All students will have in-depth (one semester of a lab-based one-semester course) knowledge of microbial structures and the metabolic strategies, genetics, and ecology of prokaryotic microbes, eukaryotic microbes, and viruses using appropriate terminology; hypothetical or literature-based disease scenarios; scientific reasoning and the principles of disease prevention, pathogenicity, epidemiology, and host immune responses; and develop a plan of disease control or prevention; using proper aseptic laboratory technique to transfer, isolate, and stain cultured microorganisms, and then analyze their macro- and micro-morphological characteristics; to apply scientific reasoning to deduce the identification of or test hypotheses about microorganisms.

BIOL 275: Gross Anatomy Dissection

Units (Credits): 1; Prerequisites: none

Introduces students to the dissection of the human body for scientific learning purposes in an intense, one semester lab course. Non-transferable for an NSHE baccalaureate degree. Non-applicable towards an AA, AB or AS degree.

BIOL 299: Special Topics in Biology

Units (Credits): 1; Prerequisites: none

Building Trades Electrical (BTE)

Career and Technical Education Division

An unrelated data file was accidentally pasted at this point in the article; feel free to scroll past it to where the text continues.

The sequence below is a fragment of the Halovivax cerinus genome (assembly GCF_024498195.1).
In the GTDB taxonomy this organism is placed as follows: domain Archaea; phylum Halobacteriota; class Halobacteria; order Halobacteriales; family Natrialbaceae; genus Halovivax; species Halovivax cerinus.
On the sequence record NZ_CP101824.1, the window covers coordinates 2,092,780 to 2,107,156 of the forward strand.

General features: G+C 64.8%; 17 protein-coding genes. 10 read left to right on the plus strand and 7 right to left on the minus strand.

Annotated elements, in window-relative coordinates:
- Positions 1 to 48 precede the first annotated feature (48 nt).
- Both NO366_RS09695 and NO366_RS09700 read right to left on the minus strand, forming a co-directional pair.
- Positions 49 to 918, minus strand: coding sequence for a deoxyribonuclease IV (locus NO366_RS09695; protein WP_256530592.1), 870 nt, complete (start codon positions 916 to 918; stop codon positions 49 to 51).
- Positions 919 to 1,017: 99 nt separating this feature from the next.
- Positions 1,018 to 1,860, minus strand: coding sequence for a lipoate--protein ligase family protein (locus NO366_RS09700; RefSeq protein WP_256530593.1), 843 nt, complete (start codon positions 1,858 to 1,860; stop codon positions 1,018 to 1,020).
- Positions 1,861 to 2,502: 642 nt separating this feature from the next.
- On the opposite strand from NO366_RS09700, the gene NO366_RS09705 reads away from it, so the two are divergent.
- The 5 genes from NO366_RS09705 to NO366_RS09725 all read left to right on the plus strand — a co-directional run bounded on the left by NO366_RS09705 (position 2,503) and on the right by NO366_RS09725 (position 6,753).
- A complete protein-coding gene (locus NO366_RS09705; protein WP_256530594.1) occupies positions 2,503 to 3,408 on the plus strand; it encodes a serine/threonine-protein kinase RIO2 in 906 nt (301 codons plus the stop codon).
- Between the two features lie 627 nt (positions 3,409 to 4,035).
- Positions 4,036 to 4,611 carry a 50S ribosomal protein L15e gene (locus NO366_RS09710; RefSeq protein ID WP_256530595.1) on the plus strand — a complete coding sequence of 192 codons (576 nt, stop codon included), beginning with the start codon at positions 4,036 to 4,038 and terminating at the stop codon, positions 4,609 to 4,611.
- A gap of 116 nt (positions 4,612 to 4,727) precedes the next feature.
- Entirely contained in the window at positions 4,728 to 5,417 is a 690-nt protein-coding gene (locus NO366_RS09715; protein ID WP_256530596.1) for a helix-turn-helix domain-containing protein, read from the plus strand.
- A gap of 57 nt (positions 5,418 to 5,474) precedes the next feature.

BTE 101: Building Trades Electrical Level I

Units (Credits): 5; Prerequisites: none

Note: Non-transferable for an NSHE baccalaureate degree. Non-applicable towards an AA, AB or AS Degree.

BTE 102: Building Trades Electrical Level II

Units (Credits): 5; Prerequisites: none

Note: Non-transferable for an NSHE baccalaureate degree. Non-applicable towards an AA, AB or AS Degree. Financial Aid will not pay for this course.

BTE 103: Building Trades Electrical Level III

Units (Credits): 5; Prerequisites: none

Note: Non-transferable for an NSHE baccalaureate degree. Non-applicable towards an AA, AB or AS Degree. Financial Aid will not pay for this course.

BTE 104: Building Trades Electrical Level IV

Units (Credits): 5; Prerequisites: none

Note: Non-transferable for an NSHE baccalaureate degree. Non-applicable towards an AA, AB or AS Degree. Financial Aid will not pay for this course.

BTE 105: Building Trades Electrical Level V

Units (Credits): 5; Prerequisites: none

Note: Non-transferable for an NSHE baccalaureate degree. Non-applicable towards an AA, AB or AS Degree. Financial Aid will not pay for this course.

BTE 106: Building Trades Electrical Level VI

Units (Credits): 5; Prerequisites: none

Note: Non-transferable for an NSHE baccalaureate degree. Non-applicable towards an AA, AB or AS Degree. Financial Aid will not pay for this course.

BTE 107: Building Trades Electrical Level VII

Units (Credits): 5; Prerequisites: none

Note: Non-transferable for an NSHE baccalaureate degree. Non-applicable towards an AA, AB or AS Degree. Financial Aid will not pay for this course.

Business (BUS)

Career and Technical Education Division

BUS 101: Introduction to Business

Units (Credits): 3; Prerequisites: none

Provides students a broad background about the modern business world. An important course for students who are considering choosing a business major.

BUS 107: Business Speech Communications

Units (Credits): 3; Prerequisites: none